Fear

    It can be frightening to get help. In the process we feel vulnerable and exposed. Jim's Dad had made cutting remarks about him all his life. Jim was so accustomed to hearing that he was lazy and stupid and irresponsible that every time he shared in his support group, he expected to hear these same hurtful comments in response. Even though people didn't respond this way, Jim imagined that everyone must be privately thinking these things about him. As a result, he would sometimes begin to share only to freeze with fear and find himself unable to talk.

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    UncondemnedPremium Content

    Therefore there is now no condemnation for those who are in Christ Jesus. Romans 8:1


    My immediate reaction when I read this verse is, Hallelujah!!! If there's any reason for the children of God to praise the Lord - and there are many reasons piled on top of each other - this must be it. If we were to list our blessings, as the old hymn exhorts us to do, surely the first in line would be the fact that if we're in Christ Jesus, we are uncondemned.

    Only those who understand our state outside of Christ can truly grasp what that simple phrase - no condemnation - means. Anyone who lacks a clear vision of human depravity simply doesn't have the background to understand the fundamental importance of this verse. We must first understand, in the words of the 1689 London Baptist Confession of Faith, that:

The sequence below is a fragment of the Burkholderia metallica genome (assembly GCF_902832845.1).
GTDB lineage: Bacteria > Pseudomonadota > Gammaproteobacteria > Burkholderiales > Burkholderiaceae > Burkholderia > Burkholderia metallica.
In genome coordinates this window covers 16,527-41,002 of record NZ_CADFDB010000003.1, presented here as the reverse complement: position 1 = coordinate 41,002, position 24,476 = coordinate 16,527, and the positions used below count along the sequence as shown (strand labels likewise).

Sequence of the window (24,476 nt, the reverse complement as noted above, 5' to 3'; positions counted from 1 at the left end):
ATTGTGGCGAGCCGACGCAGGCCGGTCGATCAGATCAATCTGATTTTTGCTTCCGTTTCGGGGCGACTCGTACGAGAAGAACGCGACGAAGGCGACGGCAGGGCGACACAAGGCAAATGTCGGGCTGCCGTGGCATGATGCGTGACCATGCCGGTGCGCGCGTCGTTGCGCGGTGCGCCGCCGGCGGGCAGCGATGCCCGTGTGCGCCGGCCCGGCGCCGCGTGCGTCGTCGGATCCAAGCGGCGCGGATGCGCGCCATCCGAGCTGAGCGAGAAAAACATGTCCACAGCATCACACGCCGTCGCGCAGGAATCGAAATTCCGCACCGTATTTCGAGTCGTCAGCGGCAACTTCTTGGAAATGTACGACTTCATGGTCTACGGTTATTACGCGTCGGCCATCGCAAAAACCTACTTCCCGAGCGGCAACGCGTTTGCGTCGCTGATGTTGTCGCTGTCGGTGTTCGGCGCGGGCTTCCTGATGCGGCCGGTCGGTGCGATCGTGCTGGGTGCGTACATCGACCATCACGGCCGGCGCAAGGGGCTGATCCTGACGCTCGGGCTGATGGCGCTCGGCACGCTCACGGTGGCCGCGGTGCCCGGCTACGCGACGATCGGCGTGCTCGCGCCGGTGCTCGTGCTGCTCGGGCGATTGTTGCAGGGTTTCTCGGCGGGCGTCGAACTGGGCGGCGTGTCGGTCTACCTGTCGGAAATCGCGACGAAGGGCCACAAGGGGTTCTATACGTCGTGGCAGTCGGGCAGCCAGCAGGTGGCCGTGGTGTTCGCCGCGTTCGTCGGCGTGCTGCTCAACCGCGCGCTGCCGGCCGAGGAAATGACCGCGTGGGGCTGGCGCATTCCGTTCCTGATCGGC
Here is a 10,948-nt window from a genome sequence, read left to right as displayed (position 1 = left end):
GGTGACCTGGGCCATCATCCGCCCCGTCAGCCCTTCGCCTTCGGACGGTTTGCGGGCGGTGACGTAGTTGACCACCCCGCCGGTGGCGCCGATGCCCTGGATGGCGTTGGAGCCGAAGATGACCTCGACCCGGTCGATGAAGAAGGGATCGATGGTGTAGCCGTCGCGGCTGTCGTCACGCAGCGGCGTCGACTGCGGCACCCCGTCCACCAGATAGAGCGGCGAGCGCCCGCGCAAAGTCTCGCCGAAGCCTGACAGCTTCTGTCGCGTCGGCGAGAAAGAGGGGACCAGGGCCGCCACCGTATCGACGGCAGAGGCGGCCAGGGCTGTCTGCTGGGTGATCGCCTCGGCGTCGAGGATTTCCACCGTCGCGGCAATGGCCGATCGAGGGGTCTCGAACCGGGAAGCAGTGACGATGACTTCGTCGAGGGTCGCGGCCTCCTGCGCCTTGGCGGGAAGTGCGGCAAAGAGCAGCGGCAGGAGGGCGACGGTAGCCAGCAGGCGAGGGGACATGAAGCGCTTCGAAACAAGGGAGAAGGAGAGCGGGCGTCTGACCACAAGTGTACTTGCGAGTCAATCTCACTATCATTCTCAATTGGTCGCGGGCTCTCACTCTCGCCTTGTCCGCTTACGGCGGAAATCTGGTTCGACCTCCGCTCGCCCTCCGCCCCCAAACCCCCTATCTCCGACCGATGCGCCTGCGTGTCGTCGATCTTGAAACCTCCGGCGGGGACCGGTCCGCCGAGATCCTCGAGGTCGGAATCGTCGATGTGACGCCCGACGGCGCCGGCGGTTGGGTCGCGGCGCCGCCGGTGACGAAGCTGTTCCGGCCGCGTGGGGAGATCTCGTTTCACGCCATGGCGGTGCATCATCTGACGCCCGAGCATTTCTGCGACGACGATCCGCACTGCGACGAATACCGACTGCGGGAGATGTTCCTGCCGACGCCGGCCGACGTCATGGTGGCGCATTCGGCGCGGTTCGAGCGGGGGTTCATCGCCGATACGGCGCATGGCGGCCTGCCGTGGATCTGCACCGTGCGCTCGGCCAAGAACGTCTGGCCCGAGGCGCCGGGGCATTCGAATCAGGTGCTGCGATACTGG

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    Why doesn't God seem to answer my prayers?Premium Content

    Why doesn't God seem to answer my prayers?

    Often quoted is Psalm 37:4b, "and he will give you the desires of your heart." This portion of the Scripture is often used to say that God will give you what you ask for. However, the first part of this verse-often unquoted-provides the true meaning behind it. Psalm 37:4, "Delight yourself in the Lord and he will grant you the desires of your heart."

    If you are taking pleasure in the things of God, and you want for yourself no more and no less than God's will for you, then you can be confident that He will grant you your desires. But, when you mix your own desires and self-made plans into your prayers, God may not answer the way that you thought you wanted Him to. James 4:3 says, When you ask, you do not receive, because you ask with wrong motives, that you may spend what you get on your pleasures.